As permafrost thaws, could ‘zombie pathogens’ make a comeback?

Photo courtesy the U.S. National Parks Service

Undead beings from an ancient era, frozen in time and released upon a modern society that has forgotten them — sounds like a horror movie premise, right?

Scientists have been discussing whether this scenario will become reality, but don’t worry about fighting off a hoard of zombies anytime soon. We’re talking about bacteria and viruses that have remained frozen for centuries in the permafrost of the earth’s coldest regions. Today, as global temperatures rise, and permafrost begins to thaw more frequently and for longer periods of time, scientists are talking about the possibility of these pathogens making a reappearance.

To see if such a thing would be possible, a pair of microbiologists warmed up a sample of Russian permafrost suspected to contain viruses. The researchers added an amoeba to the sample, and watched as a 30,000-year-old virus, Pithovirus sibericum, showed up to attack the virus-bait.

This virus, along with most others found in permafrost, is harmless to humans (but not amoebae). Researchers aren’t sure if anything more dangerous could reappear as temperatures warm. There are reportedly tens of thousands of bodies left in permafrost regions of the world, and the likelihood that some may contain old illnesses, like smallpox, is high.

An old bacteria could have resurfaced in 2016 when a heat wave hit the Arctic wilderness of Siberia. The warmth caused frozen, decades-old reindeer carcasses to thaw. These reindeer had died of anthrax poisoning, a bacterial disease. Meanwhile, a massive anthrax outbreak affected nearby reindeer herders and their animals. Families were evacuated, and troops trained for biological warfare were sent in to help. One young boy and over 2,300 reindeer died in the outbreak.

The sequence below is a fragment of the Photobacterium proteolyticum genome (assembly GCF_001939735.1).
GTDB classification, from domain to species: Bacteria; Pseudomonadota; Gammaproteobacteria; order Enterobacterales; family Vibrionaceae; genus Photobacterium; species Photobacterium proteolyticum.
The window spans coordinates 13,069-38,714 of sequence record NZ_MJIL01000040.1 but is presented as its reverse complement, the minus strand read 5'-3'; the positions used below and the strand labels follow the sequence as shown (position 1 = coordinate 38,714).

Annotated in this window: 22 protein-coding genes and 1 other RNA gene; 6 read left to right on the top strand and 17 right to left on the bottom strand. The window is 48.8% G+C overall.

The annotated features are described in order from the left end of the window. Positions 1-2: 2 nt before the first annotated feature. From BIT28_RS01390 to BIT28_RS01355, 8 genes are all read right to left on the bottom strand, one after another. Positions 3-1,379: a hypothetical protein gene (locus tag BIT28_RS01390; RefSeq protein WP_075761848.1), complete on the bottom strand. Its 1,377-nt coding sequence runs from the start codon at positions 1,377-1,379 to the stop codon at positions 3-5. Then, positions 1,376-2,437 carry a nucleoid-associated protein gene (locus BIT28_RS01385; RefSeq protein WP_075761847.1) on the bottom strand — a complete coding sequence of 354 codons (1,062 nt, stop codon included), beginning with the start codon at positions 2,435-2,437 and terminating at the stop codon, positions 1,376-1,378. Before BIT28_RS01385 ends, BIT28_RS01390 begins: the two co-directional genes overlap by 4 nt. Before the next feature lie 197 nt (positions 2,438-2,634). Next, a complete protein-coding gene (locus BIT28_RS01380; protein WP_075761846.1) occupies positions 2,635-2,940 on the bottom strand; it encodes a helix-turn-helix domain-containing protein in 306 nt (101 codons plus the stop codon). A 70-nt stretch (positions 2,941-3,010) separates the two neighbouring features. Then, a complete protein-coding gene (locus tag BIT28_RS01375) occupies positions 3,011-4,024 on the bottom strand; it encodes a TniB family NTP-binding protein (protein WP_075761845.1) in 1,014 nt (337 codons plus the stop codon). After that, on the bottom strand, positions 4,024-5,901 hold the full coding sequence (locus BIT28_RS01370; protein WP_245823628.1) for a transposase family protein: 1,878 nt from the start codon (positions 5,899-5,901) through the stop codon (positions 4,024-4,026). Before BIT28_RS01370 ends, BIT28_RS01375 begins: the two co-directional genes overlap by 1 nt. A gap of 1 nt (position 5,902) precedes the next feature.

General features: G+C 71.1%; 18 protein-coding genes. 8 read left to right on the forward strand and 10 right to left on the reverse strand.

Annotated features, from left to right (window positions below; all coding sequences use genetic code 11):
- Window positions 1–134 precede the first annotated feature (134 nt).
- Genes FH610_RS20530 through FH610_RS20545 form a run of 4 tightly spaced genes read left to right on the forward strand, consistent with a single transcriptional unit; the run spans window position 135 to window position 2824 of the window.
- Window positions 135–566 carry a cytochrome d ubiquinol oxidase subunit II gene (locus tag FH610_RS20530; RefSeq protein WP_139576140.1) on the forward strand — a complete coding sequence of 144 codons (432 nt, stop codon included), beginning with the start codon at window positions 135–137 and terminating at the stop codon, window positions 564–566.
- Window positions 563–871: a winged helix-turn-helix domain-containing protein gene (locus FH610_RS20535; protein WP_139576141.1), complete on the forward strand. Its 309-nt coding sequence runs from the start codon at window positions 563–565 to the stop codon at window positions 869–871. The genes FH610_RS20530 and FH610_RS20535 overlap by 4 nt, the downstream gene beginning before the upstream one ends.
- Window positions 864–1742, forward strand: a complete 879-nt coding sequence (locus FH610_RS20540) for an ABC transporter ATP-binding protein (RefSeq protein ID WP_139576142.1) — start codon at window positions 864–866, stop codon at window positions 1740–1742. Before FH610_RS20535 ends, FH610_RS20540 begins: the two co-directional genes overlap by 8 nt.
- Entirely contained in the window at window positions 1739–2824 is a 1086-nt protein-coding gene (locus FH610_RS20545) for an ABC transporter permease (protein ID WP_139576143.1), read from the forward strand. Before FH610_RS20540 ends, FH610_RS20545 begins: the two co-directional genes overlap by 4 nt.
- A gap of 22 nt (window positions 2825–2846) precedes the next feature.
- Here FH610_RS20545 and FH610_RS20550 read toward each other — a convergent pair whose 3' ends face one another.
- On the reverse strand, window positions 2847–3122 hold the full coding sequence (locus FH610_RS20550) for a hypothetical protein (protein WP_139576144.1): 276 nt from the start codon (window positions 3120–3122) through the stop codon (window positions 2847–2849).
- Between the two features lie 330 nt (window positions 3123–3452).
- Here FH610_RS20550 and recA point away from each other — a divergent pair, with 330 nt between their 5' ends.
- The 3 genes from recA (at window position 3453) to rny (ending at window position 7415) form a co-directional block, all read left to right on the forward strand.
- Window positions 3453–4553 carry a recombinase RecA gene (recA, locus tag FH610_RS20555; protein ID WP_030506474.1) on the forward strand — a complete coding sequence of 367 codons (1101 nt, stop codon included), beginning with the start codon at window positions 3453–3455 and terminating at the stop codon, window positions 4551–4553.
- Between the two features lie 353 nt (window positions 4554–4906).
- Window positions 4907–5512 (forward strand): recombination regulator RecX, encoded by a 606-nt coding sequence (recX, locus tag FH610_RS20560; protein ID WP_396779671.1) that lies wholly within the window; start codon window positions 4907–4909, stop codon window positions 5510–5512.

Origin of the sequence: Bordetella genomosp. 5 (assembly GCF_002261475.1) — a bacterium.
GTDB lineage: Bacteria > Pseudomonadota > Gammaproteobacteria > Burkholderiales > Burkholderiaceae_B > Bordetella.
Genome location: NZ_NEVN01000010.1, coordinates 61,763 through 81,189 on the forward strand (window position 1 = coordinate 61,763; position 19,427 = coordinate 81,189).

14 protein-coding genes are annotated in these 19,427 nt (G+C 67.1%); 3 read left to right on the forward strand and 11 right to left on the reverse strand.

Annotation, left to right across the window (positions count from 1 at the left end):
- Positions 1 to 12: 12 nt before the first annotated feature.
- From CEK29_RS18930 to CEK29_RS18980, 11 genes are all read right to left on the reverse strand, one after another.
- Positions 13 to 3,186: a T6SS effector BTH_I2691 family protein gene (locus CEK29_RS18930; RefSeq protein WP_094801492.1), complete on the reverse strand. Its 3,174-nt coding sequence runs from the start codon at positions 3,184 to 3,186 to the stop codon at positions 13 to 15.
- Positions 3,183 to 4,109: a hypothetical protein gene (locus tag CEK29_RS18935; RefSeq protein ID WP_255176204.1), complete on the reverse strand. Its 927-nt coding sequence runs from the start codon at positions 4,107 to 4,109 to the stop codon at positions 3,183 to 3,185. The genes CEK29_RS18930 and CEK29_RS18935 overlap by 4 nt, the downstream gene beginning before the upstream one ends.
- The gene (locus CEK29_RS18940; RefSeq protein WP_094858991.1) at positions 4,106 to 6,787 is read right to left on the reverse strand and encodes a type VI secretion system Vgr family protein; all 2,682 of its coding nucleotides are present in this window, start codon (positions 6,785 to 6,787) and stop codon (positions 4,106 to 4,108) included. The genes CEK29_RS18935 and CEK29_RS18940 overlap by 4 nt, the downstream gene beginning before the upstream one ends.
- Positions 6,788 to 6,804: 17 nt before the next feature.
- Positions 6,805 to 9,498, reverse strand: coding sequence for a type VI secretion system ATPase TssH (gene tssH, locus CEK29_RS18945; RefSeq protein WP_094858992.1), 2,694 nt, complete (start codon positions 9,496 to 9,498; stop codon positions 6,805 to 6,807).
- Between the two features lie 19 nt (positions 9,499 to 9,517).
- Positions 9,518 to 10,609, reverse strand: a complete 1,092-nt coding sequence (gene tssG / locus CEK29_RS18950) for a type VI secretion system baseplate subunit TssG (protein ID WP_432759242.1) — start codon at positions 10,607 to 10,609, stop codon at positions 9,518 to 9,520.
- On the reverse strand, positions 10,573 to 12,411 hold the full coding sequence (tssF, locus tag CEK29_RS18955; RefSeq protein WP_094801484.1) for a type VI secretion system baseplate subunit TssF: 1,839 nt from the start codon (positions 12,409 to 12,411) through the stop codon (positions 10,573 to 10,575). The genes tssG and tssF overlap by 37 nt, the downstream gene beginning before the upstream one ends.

It’s possible that it was a coincidence that the anthrax outbreak coincided with the heatwave, some argue, pointing out that anthrax can hibernate and return at certain points, regardless of temperature.

One case may be telling, though. In 2017, a teacher named Zac Peterson was working on an archaeological dig in Alaska when he came down with a strange skin infection. A large, painful red spot grew on the front of his leg, which doctors found to be seal finger infection, which hunters commonly get from handling contaminated seals. However, the only seals Peterson had been near were seals preserved in the permafrost of the 800-year-old cabin he had been excavating.

Is it conclusive? Not quite, but Peterson and others believe it’s quite possible the preserved seals passed on latent bacteria.

“Even if there’s a possibility it was something else,” Peterson told NPR, “I still tell people that I got infected by an 800-year-old strain of a seal hunter’s disease that was trapped in ice.”

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